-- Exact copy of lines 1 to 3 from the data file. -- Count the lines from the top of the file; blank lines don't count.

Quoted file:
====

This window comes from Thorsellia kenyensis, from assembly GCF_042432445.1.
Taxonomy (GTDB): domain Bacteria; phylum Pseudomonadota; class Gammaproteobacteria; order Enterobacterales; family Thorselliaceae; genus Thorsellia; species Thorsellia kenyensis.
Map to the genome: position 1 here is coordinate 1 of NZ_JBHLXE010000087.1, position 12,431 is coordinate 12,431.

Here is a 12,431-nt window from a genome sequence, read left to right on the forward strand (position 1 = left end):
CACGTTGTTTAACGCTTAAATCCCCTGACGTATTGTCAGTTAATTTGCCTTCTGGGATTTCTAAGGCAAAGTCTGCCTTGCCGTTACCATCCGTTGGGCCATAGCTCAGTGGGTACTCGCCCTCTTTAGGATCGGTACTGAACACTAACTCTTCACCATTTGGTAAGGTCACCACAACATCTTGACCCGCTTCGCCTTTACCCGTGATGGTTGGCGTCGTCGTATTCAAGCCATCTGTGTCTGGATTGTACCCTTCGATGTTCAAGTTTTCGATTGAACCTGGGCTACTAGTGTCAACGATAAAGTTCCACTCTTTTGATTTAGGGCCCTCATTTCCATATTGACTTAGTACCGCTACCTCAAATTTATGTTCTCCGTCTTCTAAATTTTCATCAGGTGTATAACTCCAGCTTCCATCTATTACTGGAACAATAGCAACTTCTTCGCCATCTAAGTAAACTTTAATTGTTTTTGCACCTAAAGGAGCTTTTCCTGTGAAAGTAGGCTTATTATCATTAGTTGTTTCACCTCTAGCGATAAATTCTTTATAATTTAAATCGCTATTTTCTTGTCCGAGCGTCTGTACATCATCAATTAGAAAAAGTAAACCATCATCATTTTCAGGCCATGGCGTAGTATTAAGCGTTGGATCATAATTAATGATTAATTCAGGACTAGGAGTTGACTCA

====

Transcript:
This window comes from Thorsellia kenyensis, from assembly GCF_042432445.1.
Taxonomy (GTDB): domain Bacteria; phylum Pseudomonadota; class Gammaproteobacteria; order Enterobacterales; family Thorselliaceae; genus Thorsellia; species Thorsellia kenyensis.
Map to the genome: position 1 here is coordinate 1 of NZ_JBHLXE010000087.1, position 12,431 is coordinate 12,431.